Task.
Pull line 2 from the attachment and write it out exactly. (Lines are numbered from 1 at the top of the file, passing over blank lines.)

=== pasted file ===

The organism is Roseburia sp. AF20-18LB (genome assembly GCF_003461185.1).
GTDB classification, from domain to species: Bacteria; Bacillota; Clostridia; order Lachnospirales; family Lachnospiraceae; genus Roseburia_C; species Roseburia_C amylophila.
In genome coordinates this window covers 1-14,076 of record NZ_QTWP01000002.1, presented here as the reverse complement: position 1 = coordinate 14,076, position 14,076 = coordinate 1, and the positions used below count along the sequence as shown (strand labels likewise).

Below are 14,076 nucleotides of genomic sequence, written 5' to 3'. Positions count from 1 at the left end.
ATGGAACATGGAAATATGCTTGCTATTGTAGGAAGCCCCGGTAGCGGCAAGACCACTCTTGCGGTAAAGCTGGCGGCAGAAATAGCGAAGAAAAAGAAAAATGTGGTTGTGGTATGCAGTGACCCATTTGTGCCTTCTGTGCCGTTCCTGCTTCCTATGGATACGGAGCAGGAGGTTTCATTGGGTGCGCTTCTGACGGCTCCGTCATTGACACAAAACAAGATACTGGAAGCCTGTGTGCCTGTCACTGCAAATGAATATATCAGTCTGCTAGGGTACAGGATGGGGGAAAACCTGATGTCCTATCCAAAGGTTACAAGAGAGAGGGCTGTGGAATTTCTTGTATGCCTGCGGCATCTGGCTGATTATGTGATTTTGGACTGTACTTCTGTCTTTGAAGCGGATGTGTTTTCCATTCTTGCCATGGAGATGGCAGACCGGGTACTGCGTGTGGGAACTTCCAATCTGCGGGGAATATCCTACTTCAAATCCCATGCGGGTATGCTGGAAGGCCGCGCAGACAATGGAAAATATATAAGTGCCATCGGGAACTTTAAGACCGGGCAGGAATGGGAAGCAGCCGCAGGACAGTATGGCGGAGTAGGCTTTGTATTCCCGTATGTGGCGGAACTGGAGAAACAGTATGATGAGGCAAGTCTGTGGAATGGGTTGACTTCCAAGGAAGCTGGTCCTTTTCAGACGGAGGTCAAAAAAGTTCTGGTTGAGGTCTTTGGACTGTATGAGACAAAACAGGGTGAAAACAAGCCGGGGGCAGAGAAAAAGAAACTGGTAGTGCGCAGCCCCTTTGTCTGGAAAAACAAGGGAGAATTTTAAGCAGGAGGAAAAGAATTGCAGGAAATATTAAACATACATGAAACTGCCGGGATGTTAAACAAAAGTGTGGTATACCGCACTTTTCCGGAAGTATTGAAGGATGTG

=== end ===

GTDB classification, from domain to species: Bacteria; Bacillota; Clostridia; order Lachnospirales; family Lachnospiraceae; genus Roseburia_C; species Roseburia_C amylophila.